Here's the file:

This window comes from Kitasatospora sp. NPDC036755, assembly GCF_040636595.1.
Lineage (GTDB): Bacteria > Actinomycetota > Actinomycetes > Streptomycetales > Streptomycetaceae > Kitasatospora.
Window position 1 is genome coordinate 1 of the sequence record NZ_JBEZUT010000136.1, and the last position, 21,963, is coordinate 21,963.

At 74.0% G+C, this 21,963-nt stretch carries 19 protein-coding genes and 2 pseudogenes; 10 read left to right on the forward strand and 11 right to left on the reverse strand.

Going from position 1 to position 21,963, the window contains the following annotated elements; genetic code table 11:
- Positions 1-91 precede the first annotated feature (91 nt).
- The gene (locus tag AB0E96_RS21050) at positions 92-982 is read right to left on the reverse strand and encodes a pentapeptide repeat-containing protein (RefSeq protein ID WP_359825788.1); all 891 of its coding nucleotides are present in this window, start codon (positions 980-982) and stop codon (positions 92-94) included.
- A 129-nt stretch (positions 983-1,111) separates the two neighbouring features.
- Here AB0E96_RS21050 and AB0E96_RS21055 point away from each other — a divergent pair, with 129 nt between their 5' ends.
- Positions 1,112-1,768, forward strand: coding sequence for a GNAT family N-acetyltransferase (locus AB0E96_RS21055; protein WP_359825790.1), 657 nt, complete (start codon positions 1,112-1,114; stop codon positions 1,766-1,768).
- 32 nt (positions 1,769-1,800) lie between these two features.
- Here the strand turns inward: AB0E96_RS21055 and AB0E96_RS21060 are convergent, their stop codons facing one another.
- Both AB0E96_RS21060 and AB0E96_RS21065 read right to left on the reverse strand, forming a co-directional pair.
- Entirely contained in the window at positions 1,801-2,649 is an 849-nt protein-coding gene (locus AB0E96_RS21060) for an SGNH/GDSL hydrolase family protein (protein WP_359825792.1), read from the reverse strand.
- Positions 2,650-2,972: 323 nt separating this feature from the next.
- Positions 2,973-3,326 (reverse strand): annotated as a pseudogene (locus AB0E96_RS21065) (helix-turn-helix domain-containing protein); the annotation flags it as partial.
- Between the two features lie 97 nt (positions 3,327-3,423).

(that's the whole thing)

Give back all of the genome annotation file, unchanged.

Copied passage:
This window comes from Kitasatospora sp. NPDC036755, assembly GCF_040636595.1.
Lineage (GTDB): Bacteria > Actinomycetota > Actinomycetes > Streptomycetales > Streptomycetaceae > Kitasatospora.
Window position 1 is genome coordinate 1 of the sequence record NZ_JBEZUT010000136.1, and the last position, 21,963, is coordinate 21,963.

At 74.0% G+C, this 21,963-nt stretch carries 19 protein-coding genes and 2 pseudogenes; 10 read left to right on the forward strand and 11 right to left on the reverse strand.

Going from position 1 to position 21,963, the window contains the following annotated elements; genetic code table 11:
- Positions 1-91 precede the first annotated feature (91 nt).
- The gene (locus tag AB0E96_RS21050) at positions 92-982 is read right to left on the reverse strand and encodes a pentapeptide repeat-containing protein (RefSeq protein ID WP_359825788.1); all 891 of its coding nucleotides are present in this window, start codon (positions 980-982) and stop codon (positions 92-94) included.
- A 129-nt stretch (positions 983-1,111) separates the two neighbouring features.
- Here AB0E96_RS21050 and AB0E96_RS21055 point away from each other — a divergent pair, with 129 nt between their 5' ends.
- Positions 1,112-1,768, forward strand: coding sequence for a GNAT family N-acetyltransferase (locus AB0E96_RS21055; protein WP_359825790.1), 657 nt, complete (start codon positions 1,112-1,114; stop codon positions 1,766-1,768).
- 32 nt (positions 1,769-1,800) lie between these two features.
- Here the strand turns inward: AB0E96_RS21055 and AB0E96_RS21060 are convergent, their stop codons facing one another.
- Both AB0E96_RS21060 and AB0E96_RS21065 read right to left on the reverse strand, forming a co-directional pair.
- Entirely contained in the window at positions 1,801-2,649 is an 849-nt protein-coding gene (locus AB0E96_RS21060) for an SGNH/GDSL hydrolase family protein (protein WP_359825792.1), read from the reverse strand.
- Positions 2,650-2,972: 323 nt separating this feature from the next.
- Positions 2,973-3,326 (reverse strand): annotated as a pseudogene (locus AB0E96_RS21065) (helix-turn-helix domain-containing protein); the annotation flags it as partial.
- Between the two features lie 97 nt (positions 3,327-3,423).